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Why You Should Season Wood

During the burning of wood two main by-products are formed, Carbon Dioxide and water (seen as steam). Of the two it is the water that is avoidable, through the drying of wood properly within a log store or buying pre-dried wood. No fire burns wet wood properly and the result is a decrease in efficiency of your fire’s output.

The loss of energy is often given as the total heat needed to boil and burn the water out of the wood. A load of wet wood may contain nearly a full bucket of water, which must be first boiled off from the wood before your fire can be 100% efficient.

This energy and heat used to boil out all the water from the wet wood is easily seen as the amount of heat lost from your burning fire. A precise number for the loss in productivity of your wood is incalculable, it is however, very noticeable.

Compared to wood, water is a far greater conductor of heat, and putting saturated logs on to your fire has the effect of instantly smothering the space and flame of the fire beneath. If you continue doing this, you end up with a fire that extinguishes itself under its own steam.

As the wood tries to burn it wastes more and more heat. As the outer layer of the wood burns and falls away it will present a new layer which will need all of its water to be boiled and burned from the wood. Like an onion, these many layers must be burned through before the wood is finished.

All these things combine to dramatically reduce the levels of heat that your fire emits. Due to the saturated wood continually cooling the fire it will never reach its optimum temperature.

This wasted energy will escape the fire as smoke, a visible proof that the fire is wasting energy. Keeping your wood well stacked within a log store will cut down on all these problems caused by sodden wood.

Regardless of what quantity and quality of wood you are burning it should be properly dried. Drying wood in your own log store will mean that you know your wood will be burning at its most productive rate giving you the desired effect.

Buying Logs for Firewood

As mentioned above, when burning firewood you should make sure that it is dry. As well as smoke pollution problems, damp logs can also cause a build up of flammable materials in your chimney or flue causing inefficiency and fire hazards. It will also make your indoor living area damp and smelly.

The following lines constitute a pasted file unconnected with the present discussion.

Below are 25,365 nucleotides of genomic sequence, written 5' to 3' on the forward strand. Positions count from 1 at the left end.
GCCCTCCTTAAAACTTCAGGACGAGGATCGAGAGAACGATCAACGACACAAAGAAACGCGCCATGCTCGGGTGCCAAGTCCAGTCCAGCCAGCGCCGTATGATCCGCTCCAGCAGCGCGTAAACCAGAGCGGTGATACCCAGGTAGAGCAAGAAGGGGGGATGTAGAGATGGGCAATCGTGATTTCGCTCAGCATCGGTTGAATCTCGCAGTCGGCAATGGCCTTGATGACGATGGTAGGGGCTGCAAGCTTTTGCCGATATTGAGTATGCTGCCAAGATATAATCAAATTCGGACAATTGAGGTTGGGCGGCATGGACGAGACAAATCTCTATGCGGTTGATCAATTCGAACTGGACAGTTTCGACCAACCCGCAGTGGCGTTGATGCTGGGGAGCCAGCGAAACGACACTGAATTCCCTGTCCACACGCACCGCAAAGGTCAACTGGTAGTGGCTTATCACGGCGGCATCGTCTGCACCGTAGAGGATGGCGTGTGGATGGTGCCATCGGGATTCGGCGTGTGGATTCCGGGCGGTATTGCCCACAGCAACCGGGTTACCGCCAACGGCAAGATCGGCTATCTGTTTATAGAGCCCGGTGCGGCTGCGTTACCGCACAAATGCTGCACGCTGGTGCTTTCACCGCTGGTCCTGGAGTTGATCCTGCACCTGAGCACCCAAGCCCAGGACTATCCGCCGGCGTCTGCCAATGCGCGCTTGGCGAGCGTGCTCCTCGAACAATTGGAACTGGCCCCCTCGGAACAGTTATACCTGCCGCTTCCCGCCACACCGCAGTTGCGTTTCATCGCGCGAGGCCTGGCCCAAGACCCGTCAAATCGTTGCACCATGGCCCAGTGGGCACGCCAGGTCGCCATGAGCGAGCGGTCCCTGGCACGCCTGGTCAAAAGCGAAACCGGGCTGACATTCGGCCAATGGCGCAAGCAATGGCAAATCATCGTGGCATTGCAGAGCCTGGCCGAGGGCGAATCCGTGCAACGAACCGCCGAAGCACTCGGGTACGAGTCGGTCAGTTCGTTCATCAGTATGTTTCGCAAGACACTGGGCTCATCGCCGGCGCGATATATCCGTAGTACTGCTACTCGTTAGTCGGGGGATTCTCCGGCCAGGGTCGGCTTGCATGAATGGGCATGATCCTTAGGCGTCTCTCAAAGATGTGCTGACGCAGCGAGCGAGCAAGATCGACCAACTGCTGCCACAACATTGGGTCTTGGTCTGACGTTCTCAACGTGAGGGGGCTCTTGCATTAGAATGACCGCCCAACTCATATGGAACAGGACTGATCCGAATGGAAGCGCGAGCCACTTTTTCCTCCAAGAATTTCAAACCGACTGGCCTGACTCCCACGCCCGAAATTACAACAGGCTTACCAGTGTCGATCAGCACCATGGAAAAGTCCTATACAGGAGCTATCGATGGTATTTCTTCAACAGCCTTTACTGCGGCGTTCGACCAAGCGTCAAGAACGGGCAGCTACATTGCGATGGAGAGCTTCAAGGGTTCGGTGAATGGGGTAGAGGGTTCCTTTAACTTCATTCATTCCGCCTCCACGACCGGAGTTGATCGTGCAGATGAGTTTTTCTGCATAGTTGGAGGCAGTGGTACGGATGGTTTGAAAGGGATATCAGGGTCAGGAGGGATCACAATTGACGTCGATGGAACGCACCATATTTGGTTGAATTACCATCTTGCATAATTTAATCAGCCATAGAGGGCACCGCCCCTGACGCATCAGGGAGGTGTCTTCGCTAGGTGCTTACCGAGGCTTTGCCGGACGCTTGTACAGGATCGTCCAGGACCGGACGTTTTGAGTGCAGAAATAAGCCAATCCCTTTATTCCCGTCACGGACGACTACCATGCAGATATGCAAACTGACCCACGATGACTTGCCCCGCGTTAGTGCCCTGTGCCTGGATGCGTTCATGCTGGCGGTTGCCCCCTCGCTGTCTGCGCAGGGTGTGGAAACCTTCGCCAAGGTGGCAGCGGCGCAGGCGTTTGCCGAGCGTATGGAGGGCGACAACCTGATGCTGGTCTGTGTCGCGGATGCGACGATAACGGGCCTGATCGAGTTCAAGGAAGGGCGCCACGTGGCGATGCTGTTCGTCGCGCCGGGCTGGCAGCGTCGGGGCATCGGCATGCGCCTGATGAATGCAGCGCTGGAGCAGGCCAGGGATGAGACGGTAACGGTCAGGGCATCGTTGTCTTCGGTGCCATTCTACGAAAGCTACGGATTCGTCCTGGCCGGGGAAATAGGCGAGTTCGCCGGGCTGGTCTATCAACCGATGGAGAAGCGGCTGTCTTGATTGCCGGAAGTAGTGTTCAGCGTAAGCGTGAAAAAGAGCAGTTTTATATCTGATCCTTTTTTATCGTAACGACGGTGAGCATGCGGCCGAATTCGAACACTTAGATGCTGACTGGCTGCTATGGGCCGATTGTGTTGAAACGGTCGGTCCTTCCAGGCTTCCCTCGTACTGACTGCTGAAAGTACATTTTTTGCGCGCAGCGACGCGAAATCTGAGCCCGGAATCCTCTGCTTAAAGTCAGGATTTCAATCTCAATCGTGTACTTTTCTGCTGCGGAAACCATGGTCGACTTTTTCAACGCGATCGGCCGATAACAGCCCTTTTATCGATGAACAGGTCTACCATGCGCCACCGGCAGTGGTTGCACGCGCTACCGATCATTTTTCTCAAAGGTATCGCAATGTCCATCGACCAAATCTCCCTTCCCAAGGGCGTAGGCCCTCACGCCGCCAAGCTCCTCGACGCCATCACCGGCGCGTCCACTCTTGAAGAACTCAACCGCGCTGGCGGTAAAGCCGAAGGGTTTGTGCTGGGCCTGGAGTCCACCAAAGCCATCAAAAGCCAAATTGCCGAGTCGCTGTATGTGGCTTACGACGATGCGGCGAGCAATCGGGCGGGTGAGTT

When ordering your wood it is a good idea to check with your supplier on the moisture content of the wood. Unseasoned/green wood is usually cheaper but will need to be kept in a log store for up to a year or more before it is ready to be used.

An ideal percentage in terms of moisture content is less than 20% - ideally 10 to 12 %. As well as talking with your supplier, another way of being sure of the burn quality of your wood supply is through using a Moisture Meter yourself to check the levels.

What type of wood can I burn?

Although people hold varying opinions of what is the best wood to burn, in general, when wood is seasoned, the end result is a successful fire.

Hardwoods are always the best when it comes to burning. They would be the first choice and purchasing in larger quantities to fill your log store will mean saving money in the long run.

Softwoods can give off smells and excessive fumes, they can spit as the resins ignite, and do not always dry as well.

See our 'Wood Burning Guide' for a guide to the best wood to burn.

What quantity of logs should I buy?

A big problem with the purchasing of fire wood is quantity because no log is cut the same, as well as how damp the wood is, and the general varying size. Knowing how much wood to order is sometimes difficult to imagine.

Stacked firewood is measured in volume, usually in cubic metres. Wood in Great Britain however is often bought in a ‘load’ or 'dumpy' builders bag. For this it is best to know the cubic capacity of your log store.

Firewood is rarely if ever sold by weight; it is too varying and depends on too many differing factors. How much firewood you want to fill your log store is an important factor and something that should be determined before purchasing.

Buying a ‘load of logs’ or a 'dumpy bag' is popular way of purchasing firewood. However, when any loose logs are stacked, they can often seems far less than you had originally thought. Trial and error would be your best guide.

Bulk Buying of Logs

Bulk Bags or Dumpy Bags are an often used method of delivering firewood, it has the advantages of being both easy for the deliverer and the customer when it comes to unloading, as well as being a visual idea of how much wood you have ordered.

A builder’s dumpy bag will not necessarily contain exactly a volumetric tonne as often described. The logs are loose within the bag, so you may not receive the entire bag filled but it is generally accepted as a tonne by volume.

The best way to find a supplier is usually through word of mouth. Asking around will often highlight suppliers that you did not know where even there. Finding a good supplier of quality firewood and in the amounts you require is a must.

From some suppliers you can stipulate the length of log you require. If not, you may also need an axe or hatchet for splitting down your logs to make them more manageable for your woodburner.

Storing your Logs

Finally, and most importantly, upon finding a good supplier and ordering your firewood, make sure you invest in a quality, strongly built log store in which to keep them.

Storing your wood merely outside or in a bag will result in damp wood and a waste of money. A properly ventilated log store in a convenient setting for you to use, will dry your logs and keep them well protected.

Of course, a Dorset Log Store is perfect for this!

For a printable pdf version of this information click Buying & Seasoning Wood

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